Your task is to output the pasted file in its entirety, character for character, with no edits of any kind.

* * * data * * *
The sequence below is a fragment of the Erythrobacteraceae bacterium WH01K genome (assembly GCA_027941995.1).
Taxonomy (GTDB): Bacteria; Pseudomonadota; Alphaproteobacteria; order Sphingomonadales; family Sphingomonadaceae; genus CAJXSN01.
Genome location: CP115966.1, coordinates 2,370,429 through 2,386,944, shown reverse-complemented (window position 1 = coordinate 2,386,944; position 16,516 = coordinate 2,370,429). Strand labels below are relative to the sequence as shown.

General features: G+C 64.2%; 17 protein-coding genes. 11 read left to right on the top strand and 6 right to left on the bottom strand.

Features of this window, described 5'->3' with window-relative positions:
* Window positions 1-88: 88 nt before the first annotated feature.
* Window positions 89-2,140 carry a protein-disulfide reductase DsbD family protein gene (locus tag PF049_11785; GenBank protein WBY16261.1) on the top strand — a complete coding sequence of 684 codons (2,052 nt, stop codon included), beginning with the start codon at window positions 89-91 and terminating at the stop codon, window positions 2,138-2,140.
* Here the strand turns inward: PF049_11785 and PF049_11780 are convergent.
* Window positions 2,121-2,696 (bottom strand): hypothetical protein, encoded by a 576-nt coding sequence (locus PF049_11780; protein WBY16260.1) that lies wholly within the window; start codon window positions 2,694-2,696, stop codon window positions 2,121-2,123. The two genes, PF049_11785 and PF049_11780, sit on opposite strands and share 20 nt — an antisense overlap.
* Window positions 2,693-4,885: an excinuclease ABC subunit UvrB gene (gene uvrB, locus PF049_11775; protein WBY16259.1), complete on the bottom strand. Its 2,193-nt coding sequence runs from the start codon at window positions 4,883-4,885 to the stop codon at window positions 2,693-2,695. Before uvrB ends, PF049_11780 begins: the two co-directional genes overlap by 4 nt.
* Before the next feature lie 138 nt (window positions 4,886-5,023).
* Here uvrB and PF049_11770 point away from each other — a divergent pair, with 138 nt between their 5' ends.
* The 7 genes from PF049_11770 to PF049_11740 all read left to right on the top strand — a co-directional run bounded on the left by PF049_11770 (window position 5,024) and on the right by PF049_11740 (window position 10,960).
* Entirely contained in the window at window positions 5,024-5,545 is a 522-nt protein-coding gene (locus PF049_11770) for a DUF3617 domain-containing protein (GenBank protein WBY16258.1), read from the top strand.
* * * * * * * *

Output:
The sequence below is a fragment of the Erythrobacteraceae bacterium WH01K genome (assembly GCA_027941995.1).
Taxonomy (GTDB): Bacteria; Pseudomonadota; Alphaproteobacteria; order Sphingomonadales; family Sphingomonadaceae; genus CAJXSN01.
Genome location: CP115966.1, coordinates 2,370,429 through 2,386,944, shown reverse-complemented (window position 1 = coordinate 2,386,944; position 16,516 = coordinate 2,370,429). Strand labels below are relative to the sequence as shown.

General features: G+C 64.2%; 17 protein-coding genes. 11 read left to right on the top strand and 6 right to left on the bottom strand.

Features of this window, described 5'->3' with window-relative positions:
* Window positions 1-88: 88 nt before the first annotated feature.
* Window positions 89-2,140 carry a protein-disulfide reductase DsbD family protein gene (locus tag PF049_11785; GenBank protein WBY16261.1) on the top strand — a complete coding sequence of 684 codons (2,052 nt, stop codon included), beginning with the start codon at window positions 89-91 and terminating at the stop codon, window positions 2,138-2,140.
* Here the strand turns inward: PF049_11785 and PF049_11780 are convergent.
* Window positions 2,121-2,696 (bottom strand): hypothetical protein, encoded by a 576-nt coding sequence (locus PF049_11780; protein WBY16260.1) that lies wholly within the window; start codon window positions 2,694-2,696, stop codon window positions 2,121-2,123. The two genes, PF049_11785 and PF049_11780, sit on opposite strands and share 20 nt — an antisense overlap.
* Window positions 2,693-4,885: an excinuclease ABC subunit UvrB gene (gene uvrB, locus PF049_11775; protein WBY16259.1), complete on the bottom strand. Its 2,193-nt coding sequence runs from the start codon at window positions 4,883-4,885 to the stop codon at window positions 2,693-2,695. Before uvrB ends, PF049_11780 begins: the two co-directional genes overlap by 4 nt.
* Before the next feature lie 138 nt (window positions 4,886-5,023).
* Here uvrB and PF049_11770 point away from each other — a divergent pair, with 138 nt between their 5' ends.
* The 7 genes from PF049_11770 to PF049_11740 all read left to right on the top strand — a co-directional run bounded on the left by PF049_11770 (window position 5,024) and on the right by PF049_11740 (window position 10,960).
* Entirely contained in the window at window positions 5,024-5,545 is a 522-nt protein-coding gene (locus PF049_11770) for a DUF3617 domain-containing protein (GenBank protein WBY16258.1), read from the top strand.